Tue, Dec 27, 2011 - Page 10 News List

Honeymoon over for Europeans and their money


“If we returned to the drachma we would fall into poverty, it makes no sense, really,” says Angeliki, a retired Athenian.

Kerstin Bode-Rau, a German lawyer in her 40s, found that “the euro has strengthened cohesion in Europe, it forces us to work together.”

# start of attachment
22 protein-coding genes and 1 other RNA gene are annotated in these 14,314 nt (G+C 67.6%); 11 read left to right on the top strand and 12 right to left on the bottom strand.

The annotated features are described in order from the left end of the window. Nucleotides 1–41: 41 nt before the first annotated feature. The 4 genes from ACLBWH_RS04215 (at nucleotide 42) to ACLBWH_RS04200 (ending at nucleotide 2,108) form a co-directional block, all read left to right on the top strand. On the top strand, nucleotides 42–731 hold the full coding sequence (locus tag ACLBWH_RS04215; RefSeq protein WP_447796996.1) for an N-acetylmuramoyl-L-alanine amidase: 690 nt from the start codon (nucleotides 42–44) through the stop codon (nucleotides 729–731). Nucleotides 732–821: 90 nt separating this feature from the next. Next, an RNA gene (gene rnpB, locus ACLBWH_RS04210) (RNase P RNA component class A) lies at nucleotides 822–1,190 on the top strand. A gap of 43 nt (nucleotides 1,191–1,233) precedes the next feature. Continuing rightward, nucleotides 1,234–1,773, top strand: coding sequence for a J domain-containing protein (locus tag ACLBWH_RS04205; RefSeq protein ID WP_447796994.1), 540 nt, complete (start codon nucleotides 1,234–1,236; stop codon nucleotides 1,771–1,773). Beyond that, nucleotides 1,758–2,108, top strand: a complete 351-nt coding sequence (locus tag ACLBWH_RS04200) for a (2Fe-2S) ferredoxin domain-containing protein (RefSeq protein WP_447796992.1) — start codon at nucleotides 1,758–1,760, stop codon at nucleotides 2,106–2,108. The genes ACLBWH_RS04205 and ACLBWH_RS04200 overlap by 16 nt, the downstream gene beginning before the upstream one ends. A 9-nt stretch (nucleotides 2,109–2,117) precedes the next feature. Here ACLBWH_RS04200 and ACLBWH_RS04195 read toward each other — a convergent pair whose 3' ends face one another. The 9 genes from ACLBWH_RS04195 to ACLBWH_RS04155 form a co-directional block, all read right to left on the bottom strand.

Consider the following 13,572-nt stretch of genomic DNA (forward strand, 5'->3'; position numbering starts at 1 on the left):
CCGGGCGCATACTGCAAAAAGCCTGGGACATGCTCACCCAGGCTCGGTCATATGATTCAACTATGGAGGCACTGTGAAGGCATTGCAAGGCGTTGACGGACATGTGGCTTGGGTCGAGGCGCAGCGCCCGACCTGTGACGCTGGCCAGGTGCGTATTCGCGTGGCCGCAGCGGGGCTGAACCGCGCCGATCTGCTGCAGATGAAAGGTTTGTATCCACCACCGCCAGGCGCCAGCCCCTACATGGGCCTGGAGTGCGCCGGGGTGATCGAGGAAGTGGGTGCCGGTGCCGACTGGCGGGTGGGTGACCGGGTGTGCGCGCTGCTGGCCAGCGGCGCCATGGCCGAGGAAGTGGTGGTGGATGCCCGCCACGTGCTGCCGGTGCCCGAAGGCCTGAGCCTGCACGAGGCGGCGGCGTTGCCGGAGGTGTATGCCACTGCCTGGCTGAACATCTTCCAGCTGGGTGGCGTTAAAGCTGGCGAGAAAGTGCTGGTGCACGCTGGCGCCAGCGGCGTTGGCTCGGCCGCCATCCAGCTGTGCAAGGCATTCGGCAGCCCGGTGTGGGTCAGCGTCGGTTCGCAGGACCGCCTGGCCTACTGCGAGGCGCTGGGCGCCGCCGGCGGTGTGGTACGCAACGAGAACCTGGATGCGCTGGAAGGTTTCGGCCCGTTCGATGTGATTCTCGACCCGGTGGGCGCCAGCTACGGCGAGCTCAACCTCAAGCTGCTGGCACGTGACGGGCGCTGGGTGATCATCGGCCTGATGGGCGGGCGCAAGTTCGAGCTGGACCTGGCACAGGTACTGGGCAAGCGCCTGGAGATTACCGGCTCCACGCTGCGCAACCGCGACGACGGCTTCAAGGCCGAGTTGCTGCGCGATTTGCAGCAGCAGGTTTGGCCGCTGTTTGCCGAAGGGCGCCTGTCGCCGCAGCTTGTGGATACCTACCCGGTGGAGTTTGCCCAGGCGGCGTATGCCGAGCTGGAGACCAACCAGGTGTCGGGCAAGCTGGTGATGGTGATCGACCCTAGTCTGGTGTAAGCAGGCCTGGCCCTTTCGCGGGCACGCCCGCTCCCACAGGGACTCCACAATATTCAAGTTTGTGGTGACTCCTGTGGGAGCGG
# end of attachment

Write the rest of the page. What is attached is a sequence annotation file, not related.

However, she admits feeling a “rational” attachment to the European common currency, compared with the more emotional link she had to the Deutschmark of her youth.

And within the EU, the euro is hardly the envy of the periphery.

The British are less interested than ever and elsewhere, the eagerness to join the club is curdling. For the first time since 2005, more Lithuanians now say they are opposed to the euro than support it, according to a recent survey.

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